Android 11 has been out for a while now, and though things might look pretty similar coming from Android 10, there are plenty of changes inside, from revamped privacy and security to partitioning "conversations" into their own new notification category. Now that you've had some time to play with this latest version and you've read our review, here's the Android Police changelog for Android 11.
The final release of Android 11 earlier this month brought a ton of new features and improvements, but there was bound to be a bug or two with so many changes. The new media controls make the audio-listening experience a lot nicer, but they're still in need of some polish: some apps with currently playing audio can't be controlled unless you expand the quick settings panel.
Android's emoji set has never been the consistent, culturally accepted staple that Apple's is. For a long time, users of stock Android enjoyed a fun, expressive collection of blobs. Google refined them to be more visually consistent in 2016's release of Android Nougat, only to completely get rid of the blobs the next year. Now, Google is giving its Noto Emoji their biggest visual change since the blobs melted.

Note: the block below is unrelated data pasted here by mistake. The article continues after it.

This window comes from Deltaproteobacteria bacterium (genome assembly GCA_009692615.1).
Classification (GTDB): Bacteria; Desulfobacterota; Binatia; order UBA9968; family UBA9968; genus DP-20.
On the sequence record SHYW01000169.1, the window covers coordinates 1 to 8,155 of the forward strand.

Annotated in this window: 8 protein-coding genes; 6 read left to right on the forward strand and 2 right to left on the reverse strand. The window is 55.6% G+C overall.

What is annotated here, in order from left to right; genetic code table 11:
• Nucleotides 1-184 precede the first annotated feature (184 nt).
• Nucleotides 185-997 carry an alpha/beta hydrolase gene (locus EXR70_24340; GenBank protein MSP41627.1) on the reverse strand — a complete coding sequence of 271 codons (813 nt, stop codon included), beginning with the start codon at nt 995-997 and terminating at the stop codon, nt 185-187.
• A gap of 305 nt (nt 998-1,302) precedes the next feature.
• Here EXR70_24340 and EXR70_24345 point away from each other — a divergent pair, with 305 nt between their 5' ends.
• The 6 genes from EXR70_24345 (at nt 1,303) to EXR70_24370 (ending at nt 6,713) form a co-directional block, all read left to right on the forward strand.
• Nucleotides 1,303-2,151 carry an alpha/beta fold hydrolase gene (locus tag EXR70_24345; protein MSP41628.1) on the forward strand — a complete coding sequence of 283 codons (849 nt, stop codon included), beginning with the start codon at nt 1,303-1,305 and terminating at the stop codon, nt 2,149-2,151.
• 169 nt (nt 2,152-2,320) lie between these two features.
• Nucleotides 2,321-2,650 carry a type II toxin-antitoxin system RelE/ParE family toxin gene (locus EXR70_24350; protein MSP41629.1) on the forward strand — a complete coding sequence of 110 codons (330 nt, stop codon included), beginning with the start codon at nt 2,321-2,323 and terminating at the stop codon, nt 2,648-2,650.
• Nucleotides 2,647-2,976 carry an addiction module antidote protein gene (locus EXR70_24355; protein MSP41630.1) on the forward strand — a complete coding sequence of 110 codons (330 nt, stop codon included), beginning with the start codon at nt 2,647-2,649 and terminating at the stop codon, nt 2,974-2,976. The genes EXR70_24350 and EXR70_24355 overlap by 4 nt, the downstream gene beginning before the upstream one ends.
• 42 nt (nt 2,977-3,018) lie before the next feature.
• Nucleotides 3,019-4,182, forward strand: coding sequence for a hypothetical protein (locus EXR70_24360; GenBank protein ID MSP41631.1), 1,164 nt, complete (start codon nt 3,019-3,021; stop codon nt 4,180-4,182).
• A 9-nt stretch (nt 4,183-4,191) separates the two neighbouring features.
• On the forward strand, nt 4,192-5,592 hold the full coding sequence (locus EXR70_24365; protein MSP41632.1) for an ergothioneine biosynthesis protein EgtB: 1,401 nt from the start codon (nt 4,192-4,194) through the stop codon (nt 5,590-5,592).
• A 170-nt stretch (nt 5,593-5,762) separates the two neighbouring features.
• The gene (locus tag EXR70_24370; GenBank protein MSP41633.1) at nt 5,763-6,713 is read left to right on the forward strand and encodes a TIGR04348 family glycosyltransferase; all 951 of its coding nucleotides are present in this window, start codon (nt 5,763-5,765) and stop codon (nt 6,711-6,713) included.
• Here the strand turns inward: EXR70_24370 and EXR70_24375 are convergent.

Like almost any new Android version, Android 11 ships with a selection of new emoji — 117, to be exact. If you currently want to use them in texts and messages, you need to copy and paste them from resources like Emojipedia, but that's finally changing. The latest Gboard beta is adding initial support for the new Emoji 13 set on Android 11.
A new Android version would never be complete without a selection of new emoji. While keyboards and apps can take advantage of the emoji support library introduced with Android O and display any emoji independently, having new smilies in the system itself means you can see them in notifications and in those applications that don't rely on the EmojiCompat library. Subsequently, the Android 11 Beta packs all of the emoticons from the latest Unicode Emoji 13 update.